Ye Olde Sexism
We were an all boys Grammar School, Liverpool UK. Next to our school, to the right, was an all girl's school. The powers that be did not want us mingling with the girls. Unless you lived in that direction, you were not allowed to turn right out of our school. You had to have a 'turn right pass' which you had to show to a prefect who was stationed at the school entrance to stop you turning right.
Bok Bok Bok
It isn't so much the rule that's bizarre, but the reason.
About a decade ago, several students worked together to acquire two chickens and tag them, then release them into the school. They went around the campus for most of a day before they were caught.
When they caught one, it was labeled "1". The other was labeled "3".
They spent a solid week asking around local officials if they had seen a chicken labeled "2". They checked the vents, the closets, worked with police, everything.
And thus the rule "No senior pranks allowed" was put into effect.
There were a few bizarre ones in my school, but this is the one that sticks with me....
In the middle of high school, they passed a rule of, "No black walnuts or pecans." There were a lot of pecan and black walnut trees at the school. Hell, the school planted some of them. So, us doofy teenagers would either throw them at each other, or hoard them in our pockets and crack and eat them in class. They were so strict about it that teachers would interrogate you any time you had a bulging pocket (thinking you were hiding them to eat).
What made it even more bizarre was they said that they were worried about students getting hurt by others throwing the walnuts or the pecans. Most of us laughed about it because our school has a trap shooting team, and one of our biggest fundraisers was a gun auction. Like, tree nuts will somehow hurt you, but students handling and shooting guns won't? That's not even mentioning our show team, where students handle livestock like hogs, cattle, horses, and goats.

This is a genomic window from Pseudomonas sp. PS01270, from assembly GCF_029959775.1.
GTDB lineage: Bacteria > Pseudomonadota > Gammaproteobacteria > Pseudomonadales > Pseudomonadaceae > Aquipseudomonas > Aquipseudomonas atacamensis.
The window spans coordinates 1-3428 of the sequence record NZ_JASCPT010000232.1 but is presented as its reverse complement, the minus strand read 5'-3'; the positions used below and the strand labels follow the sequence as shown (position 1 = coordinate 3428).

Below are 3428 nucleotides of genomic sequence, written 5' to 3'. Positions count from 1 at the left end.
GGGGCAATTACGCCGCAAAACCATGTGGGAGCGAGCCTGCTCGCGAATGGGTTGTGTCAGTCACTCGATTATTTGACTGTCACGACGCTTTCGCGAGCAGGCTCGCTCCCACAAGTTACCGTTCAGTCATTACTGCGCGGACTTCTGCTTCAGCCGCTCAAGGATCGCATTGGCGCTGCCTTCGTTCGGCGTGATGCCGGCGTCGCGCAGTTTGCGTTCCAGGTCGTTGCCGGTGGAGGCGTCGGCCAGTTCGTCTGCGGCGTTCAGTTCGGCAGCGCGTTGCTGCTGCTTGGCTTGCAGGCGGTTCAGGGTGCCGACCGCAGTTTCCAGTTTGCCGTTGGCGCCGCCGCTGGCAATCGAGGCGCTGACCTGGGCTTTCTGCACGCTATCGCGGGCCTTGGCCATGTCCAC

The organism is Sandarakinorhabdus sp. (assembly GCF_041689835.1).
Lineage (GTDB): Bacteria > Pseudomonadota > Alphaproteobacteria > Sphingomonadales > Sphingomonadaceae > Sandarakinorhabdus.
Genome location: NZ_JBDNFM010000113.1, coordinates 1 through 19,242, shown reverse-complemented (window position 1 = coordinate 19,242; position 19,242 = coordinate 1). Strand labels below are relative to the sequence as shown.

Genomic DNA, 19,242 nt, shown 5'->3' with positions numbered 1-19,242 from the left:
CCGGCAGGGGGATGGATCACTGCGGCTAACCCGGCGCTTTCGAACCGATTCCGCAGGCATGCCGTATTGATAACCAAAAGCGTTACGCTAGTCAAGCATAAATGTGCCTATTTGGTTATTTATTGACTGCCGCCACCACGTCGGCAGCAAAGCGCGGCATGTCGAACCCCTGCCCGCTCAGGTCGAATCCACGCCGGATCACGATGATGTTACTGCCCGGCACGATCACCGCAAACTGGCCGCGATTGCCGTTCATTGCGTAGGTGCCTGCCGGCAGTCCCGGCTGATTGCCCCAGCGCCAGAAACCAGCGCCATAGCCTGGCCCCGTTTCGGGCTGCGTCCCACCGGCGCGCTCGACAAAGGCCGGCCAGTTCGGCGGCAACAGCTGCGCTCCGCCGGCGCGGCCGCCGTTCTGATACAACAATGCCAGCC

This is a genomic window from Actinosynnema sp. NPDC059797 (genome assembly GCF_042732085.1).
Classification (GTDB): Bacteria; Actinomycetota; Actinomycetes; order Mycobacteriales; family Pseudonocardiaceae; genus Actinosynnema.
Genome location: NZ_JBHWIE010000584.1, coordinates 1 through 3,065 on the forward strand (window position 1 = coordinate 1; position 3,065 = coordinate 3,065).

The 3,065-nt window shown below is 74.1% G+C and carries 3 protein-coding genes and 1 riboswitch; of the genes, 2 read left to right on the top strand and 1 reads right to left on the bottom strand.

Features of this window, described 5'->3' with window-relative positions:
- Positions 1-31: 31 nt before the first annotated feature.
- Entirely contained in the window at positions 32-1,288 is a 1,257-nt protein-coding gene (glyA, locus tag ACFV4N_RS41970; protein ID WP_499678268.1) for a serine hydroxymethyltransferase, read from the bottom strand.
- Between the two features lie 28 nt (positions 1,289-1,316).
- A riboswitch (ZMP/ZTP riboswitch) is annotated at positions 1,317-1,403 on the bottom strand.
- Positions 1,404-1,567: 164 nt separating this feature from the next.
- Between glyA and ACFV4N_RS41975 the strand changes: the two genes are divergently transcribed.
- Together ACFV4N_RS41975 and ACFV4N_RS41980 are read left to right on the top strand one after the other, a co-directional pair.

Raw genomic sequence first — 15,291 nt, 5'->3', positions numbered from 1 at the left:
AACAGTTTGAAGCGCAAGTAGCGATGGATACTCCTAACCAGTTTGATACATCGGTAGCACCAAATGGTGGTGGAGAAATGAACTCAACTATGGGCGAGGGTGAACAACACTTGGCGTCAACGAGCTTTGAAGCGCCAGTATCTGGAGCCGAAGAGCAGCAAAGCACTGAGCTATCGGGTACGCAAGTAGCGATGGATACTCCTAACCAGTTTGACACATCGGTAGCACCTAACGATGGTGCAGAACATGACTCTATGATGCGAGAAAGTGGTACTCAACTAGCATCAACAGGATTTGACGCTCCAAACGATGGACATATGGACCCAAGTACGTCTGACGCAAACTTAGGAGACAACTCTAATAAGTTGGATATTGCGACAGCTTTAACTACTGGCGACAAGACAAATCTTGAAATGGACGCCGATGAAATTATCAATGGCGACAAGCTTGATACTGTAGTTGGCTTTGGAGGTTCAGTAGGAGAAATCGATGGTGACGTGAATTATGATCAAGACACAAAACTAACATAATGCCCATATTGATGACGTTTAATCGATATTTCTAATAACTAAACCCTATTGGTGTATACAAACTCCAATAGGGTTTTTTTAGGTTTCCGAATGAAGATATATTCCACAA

Fun Is Prohibited
ABSOLUTELY NO MUSIC DEVICES ON THE BUS. if we went on a field trip, teachers would come around with a trash bag to collect your portable CD player and then give it to you when the trip was over.
U Yell U Cuss U Group 5+ U Out!
At my middle school, a group of 3+ all wearing the same color (regardless of the color) was considered "gang affiliation", and would lead to the group getting dress-coded (having to change into school-branded PE sweats or something, I can't fully remember). My friends and I would all wear a specific color once a week (most of the time it was purple) and would try to get as many other kids to join as possible.
Never got dress-coded... they didn't have enough loner outfits.
I also remember my principal giving me a strict talking-to because I had a white shirt that I was having people sign with sharpie at the end of the year instead of a yearbook. She said it was "inappropriate graffiti". In the 7th grade -.-